Day 45: Yahweh Maginnenu

For the Lord is our defense, and the Holy One of Israel is our King.

Psalm 89:18 (KJ21)

Yahweh Maginnenu: The LORD our Defense (or, perhaps more accurately, the LORD our Shield)

Many years ago when I was first being taught to study the Bible, my teacher continually emphasized the importance of context in understanding Scripture. No verse is meant to stand alone; in fact, the Bible was not written in verses, but rather verse distinctions are simply our way of chopping up one of the longer texts of human history into pieces small enough for our finite minds to absorb.

Here in Psalm 89, I am reminded how important it is to remember that.

I spent a good amount of time this morning reading this one little verse in 53 different translations. Funny thing is, no one seems quite sure exactly what to do with it. (If you haven’t ever used biblegateway.com and discovered all their incredible side-by-side study tools, let me tell ya, you’re missing out! Free and AWESOME tool!)

This little verse is sandwiched between an exaltation of God’s power and love for His people and a desperate plea for God’s favor on behalf of King David. Here it is surrounded by a little of its context in the New Living Translation:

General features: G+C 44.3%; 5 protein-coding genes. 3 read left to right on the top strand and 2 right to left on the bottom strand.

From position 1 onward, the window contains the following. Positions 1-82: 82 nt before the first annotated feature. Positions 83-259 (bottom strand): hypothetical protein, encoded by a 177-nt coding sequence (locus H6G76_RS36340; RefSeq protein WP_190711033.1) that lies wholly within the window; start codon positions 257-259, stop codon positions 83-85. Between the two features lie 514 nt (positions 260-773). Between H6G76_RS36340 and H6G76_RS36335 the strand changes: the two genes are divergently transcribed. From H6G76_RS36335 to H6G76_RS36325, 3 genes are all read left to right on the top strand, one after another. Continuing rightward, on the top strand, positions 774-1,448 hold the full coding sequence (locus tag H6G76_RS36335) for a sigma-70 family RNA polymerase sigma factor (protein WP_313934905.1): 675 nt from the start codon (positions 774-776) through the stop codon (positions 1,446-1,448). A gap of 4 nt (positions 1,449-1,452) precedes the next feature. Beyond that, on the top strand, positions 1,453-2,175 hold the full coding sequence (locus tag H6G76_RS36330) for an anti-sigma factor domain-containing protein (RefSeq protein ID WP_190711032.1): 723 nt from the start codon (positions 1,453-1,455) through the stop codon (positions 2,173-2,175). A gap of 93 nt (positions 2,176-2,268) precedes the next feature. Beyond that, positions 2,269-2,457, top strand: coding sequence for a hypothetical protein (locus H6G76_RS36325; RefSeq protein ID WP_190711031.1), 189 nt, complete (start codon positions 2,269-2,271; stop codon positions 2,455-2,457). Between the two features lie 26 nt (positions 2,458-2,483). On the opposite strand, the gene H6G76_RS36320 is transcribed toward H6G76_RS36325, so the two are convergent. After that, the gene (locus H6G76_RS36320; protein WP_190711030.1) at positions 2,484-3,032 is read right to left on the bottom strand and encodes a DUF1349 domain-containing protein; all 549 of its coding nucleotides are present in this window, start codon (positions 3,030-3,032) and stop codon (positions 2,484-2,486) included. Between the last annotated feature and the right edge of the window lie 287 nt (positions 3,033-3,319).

Powerful is your arm!
    Strong is your hand!
    Your right hand is lifted high in glorious strength.
Righteousness and justice are the foundation of your throne.
    Unfailing love and truth walk before you as attendants.
Happy are those who hear the joyful call to worship,
    for they will walk in the light of your presence, Lord.
They rejoice all day long in your wonderful reputation.
    They exult in your righteousness.
You are their glorious strength.
    It pleases you to make us strong.
Yes, our protection comes from the Lord,
    and he, the Holy One of Israel, has given us our king.

Long ago you spoke in a vision to your faithful people.
You said, “I have raised up a warrior.
    I have selected him from the common people to be king.
I have found my servant David.
    I have anointed him with my holy oil.
I will steady him with my hand;
    with my powerful arm I will make him strong.
His enemies will not defeat him,
    nor will the wicked overpower him.

Psalm 89:13-22

Question is, which section does this little verse belong to? Some, like the translators of the KJ21 version, seem to think it belongs with the previous section and is declaring that the true King and Defense of Israel is God. Others think it’s a transition into the next section and is declaring that God has given Israel protection through the king He provided. Which leads me to the next question…

So what? (My favorite question ever, btw)

Why does it matter how we translate this verse anyhow? In the grand scheme of things, it doesn’t matter – much. We have the whole counsel of Scripture to tell us who God is, and we know He both is the real King-Shield of Israel AND provided human kings at their request. So does this verse say God is King or God provided a king? Yes. Something like that.